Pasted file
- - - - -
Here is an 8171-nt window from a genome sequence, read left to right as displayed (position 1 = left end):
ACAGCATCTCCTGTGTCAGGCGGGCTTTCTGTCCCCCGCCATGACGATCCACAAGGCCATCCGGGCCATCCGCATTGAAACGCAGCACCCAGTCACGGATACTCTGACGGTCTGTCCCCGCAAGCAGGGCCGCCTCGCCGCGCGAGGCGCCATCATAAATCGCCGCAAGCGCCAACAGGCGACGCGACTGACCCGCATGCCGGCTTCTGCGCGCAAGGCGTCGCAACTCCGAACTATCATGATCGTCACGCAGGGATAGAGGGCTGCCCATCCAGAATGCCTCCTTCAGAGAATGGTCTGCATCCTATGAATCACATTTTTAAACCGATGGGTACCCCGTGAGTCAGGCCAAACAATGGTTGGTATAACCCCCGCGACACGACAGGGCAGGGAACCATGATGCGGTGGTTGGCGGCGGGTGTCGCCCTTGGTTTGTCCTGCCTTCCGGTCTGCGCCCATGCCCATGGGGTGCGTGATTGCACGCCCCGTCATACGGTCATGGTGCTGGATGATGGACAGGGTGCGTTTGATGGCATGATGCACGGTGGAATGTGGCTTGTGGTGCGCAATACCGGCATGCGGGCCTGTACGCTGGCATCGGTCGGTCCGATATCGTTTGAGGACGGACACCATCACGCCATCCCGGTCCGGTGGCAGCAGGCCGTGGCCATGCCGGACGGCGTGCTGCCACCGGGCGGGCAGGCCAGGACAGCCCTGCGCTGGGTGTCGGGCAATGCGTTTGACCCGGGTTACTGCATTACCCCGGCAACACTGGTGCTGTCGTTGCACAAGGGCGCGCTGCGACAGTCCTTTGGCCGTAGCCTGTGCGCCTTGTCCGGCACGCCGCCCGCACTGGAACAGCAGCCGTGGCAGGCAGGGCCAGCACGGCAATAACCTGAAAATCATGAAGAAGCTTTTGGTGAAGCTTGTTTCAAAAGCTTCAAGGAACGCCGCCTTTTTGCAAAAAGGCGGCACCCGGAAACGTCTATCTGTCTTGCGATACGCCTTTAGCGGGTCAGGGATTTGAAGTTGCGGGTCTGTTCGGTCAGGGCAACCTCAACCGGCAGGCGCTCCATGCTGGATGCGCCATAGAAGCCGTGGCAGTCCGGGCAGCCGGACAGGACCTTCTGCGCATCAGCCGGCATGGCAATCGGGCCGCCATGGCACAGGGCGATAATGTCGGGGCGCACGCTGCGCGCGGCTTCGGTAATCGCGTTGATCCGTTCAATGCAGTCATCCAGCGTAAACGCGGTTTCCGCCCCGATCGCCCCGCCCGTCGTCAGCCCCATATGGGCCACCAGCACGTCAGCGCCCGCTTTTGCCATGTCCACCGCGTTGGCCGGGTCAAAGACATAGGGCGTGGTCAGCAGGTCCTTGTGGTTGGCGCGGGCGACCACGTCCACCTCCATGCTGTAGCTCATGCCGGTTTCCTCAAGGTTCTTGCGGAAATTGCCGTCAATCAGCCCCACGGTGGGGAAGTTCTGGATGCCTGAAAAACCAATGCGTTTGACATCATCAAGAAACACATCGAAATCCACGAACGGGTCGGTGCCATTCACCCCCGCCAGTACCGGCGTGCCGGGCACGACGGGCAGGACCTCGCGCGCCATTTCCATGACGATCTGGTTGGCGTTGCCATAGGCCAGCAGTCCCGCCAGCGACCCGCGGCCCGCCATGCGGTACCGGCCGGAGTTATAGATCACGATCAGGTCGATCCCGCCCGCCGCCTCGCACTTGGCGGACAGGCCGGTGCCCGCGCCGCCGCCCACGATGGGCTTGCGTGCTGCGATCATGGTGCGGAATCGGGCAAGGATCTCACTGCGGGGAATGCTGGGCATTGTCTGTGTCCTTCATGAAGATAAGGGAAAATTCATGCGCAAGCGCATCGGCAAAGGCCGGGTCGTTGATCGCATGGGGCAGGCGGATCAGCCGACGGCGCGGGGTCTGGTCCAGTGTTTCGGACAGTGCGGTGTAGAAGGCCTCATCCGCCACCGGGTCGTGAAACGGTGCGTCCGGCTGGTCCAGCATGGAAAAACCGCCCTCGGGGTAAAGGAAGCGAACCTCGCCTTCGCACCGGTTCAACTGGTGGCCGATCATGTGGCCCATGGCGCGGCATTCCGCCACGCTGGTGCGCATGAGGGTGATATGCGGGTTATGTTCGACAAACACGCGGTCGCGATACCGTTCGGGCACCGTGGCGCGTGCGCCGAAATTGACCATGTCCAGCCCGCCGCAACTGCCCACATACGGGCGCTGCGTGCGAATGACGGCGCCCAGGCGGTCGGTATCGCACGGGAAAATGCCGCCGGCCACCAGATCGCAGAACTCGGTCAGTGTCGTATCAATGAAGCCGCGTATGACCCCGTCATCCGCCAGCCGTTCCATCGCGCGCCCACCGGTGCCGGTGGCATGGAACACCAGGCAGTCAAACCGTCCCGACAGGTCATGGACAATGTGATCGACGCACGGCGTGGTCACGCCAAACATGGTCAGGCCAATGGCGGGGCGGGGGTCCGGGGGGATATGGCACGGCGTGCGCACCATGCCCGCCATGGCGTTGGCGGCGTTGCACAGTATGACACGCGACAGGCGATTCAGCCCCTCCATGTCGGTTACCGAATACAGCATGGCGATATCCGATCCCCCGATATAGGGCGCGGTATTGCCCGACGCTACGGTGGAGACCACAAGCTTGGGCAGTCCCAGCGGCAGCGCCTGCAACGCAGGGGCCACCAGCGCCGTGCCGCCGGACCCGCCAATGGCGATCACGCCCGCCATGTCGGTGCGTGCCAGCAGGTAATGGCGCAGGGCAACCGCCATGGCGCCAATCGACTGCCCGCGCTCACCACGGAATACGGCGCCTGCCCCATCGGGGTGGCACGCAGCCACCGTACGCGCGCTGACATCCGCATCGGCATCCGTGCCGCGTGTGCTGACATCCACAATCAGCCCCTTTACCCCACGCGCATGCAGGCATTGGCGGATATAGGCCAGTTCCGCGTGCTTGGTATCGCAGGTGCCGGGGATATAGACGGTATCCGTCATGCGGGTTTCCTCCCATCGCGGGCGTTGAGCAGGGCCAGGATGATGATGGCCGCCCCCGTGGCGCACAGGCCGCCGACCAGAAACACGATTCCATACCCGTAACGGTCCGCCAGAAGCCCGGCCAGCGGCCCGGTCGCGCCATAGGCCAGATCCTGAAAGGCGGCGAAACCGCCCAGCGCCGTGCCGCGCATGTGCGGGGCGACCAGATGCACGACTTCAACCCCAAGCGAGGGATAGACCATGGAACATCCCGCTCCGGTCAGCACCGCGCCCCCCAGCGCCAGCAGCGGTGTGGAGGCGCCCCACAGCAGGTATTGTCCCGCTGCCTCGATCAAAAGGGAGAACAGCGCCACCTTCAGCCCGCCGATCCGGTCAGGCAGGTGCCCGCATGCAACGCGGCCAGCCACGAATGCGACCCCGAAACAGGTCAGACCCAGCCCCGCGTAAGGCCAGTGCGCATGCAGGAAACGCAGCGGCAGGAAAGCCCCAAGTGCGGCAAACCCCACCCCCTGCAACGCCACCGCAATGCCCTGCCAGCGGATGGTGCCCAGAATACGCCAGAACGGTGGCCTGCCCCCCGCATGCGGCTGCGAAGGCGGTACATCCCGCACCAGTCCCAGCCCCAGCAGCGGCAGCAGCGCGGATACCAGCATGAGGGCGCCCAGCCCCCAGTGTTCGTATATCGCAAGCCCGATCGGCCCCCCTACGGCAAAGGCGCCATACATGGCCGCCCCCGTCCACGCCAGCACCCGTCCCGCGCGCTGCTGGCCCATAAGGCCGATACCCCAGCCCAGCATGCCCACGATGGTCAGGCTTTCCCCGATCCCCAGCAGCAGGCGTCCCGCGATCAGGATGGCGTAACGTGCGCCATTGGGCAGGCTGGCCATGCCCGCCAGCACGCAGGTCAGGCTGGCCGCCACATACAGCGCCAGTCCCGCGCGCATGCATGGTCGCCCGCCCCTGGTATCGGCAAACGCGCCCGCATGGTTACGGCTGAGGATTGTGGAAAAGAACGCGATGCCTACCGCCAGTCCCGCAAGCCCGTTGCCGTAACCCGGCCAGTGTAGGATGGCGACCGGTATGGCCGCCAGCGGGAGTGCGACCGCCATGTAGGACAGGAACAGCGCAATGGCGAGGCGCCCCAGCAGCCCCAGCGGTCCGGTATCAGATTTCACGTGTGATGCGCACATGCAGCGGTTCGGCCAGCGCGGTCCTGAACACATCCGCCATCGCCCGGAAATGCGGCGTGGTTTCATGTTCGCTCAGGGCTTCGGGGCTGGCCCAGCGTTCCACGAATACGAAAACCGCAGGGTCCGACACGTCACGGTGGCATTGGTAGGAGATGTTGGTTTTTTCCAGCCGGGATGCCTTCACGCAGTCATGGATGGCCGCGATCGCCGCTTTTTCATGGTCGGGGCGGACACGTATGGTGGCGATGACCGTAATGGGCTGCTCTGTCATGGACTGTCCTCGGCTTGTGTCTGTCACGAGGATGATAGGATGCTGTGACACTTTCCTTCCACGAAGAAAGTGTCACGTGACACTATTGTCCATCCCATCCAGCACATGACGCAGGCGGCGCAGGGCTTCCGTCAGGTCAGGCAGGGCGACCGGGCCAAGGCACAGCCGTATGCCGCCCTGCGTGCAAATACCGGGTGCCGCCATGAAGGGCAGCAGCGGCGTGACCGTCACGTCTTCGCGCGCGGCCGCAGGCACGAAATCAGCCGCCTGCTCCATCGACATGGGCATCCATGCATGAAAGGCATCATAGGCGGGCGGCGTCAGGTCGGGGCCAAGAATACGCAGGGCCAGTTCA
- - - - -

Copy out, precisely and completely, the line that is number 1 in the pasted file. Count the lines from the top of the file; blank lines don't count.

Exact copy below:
Here is an 8171-nt window from a genome sequence, read left to right as displayed (position 1 = left end):